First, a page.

The Water Quality Committee is charged with three principal tasks:

  • Organize the CLC membership to monitor the health of the lake
  • Provide information on how residents can better protect the lake
  • Work with various governmental agencies to protect the lake

Monitoring the health of the lake happens three ways. First, lake stewards check the entire shoreline once a year for aquatic invasive species (AIS), particularly Eurasian milfoil. We always need additional stewards. Hands-on training is provided by the CLC.  Please consider joining this group of dedicated individuals.

Second, there are currently about a half dozen monitors doing weekly water clarity readings. These readings are crucial to our monitoring for algae blooms throughout the summer season as well as trends in water clarity long term. When significant changes in clarity are noted, water samples are gathered for certified lab testing so information on any chemical changes in the lake can be evaluated. This testing is expensive so only done when needs dictate. All these activities have been ongoing now for over 20 years.

Third, phosphate levels determine how much harmful algae Cedar Lake sees in the summer. There are three ways phosphates enter the lake:

  • From the feeder streams, some of which pass through agricultural areas.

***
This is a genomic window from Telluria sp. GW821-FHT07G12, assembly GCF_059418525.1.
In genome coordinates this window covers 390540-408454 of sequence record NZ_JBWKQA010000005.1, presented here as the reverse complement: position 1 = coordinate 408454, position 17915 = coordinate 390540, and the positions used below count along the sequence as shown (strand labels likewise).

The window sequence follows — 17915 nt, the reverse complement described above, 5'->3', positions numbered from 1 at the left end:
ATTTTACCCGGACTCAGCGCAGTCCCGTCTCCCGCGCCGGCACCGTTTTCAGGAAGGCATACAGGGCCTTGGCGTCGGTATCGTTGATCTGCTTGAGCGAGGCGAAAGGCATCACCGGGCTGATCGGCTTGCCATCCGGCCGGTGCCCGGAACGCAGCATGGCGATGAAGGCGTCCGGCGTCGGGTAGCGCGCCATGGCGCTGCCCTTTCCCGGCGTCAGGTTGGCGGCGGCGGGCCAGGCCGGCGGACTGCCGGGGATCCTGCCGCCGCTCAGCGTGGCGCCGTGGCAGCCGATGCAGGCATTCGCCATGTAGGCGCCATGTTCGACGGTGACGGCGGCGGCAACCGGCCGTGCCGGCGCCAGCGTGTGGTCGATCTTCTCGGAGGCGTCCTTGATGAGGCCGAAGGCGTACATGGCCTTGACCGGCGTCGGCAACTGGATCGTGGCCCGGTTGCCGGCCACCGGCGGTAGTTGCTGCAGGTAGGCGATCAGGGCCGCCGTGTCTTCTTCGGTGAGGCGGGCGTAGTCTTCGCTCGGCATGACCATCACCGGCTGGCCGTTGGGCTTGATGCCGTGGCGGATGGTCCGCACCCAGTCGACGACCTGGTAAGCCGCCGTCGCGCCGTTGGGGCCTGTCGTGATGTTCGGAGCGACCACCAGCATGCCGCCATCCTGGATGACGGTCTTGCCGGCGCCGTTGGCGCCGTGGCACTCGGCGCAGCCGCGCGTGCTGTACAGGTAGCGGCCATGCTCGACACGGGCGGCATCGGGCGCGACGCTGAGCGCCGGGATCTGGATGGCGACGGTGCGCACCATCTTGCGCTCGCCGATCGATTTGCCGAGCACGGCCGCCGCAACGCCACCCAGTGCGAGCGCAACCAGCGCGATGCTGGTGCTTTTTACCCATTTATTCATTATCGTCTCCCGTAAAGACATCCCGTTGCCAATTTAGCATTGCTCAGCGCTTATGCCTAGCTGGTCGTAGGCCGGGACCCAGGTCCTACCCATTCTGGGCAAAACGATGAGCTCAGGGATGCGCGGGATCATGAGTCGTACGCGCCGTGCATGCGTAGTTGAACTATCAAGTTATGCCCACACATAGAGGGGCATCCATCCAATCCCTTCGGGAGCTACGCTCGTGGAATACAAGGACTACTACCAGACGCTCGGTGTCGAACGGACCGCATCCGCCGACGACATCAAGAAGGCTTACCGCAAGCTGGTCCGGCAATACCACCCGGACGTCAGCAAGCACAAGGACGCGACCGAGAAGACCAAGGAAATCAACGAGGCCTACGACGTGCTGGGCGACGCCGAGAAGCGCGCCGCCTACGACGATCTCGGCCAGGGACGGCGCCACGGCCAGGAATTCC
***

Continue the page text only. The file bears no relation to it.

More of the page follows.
• Airborne dust from as far away as the Dakotas.
  • Soil erosion from shorelines without protective vegetation.

Until the summer of 2015, significant algae blooms had not been seen on the lake for at least ten years. However, in 2015 there were two blooms, one of which the DNR indicated was the harmful blue/green type. Although the bloom was well below levels that cause toxicity to people and pets, it nevertheless is a worry. The CLC will test feeder streams early in the summer to see if phosphate levels are out of line in any of these streams. But, every property owner is responsible for managing their shoreline to minimize erosion. The easiest way to start is to purchase nonphosphate lawn food. If you haven’t already done so, consider installing a shoreline buffer.  If you have a steep slope, implement rain gardens. Mowing to the edge of the water definitely contributes to phosphate introduction into the lake.  Please consider cutting back on the amount you mow. Remember, a 10’ buffer is all that’s needed.  It keeps the geese off your lawn too!

Working with government agencies has been, and will continue to be, a major piece of what the CLC does. The state recently rated all lakes in Minnesota for risk of zebra mussel introduction. Unfortunately, Cedar and two other lakes had the highest risk factors for Aitkin County.  This is due to high boat traffic from other zebra mussel infested waters and the fact that the water chemistry allows zebra mussels to grow once infected.  This year we will be able to significantly increase boat ramp inspections thanks to the personal AIS donations from the membership. This is our best hope to reduce the risk of zebra mussels into the lake. We also are checking three sites for young zebra mussels. Last year none were found. The lake continues to be AIS free. Let’s do everything possible to keep it that way!

This web page provides current data on what is happening on Cedar.  If you have any questions or would like to become a lake steward, please contact me.

Bob Karls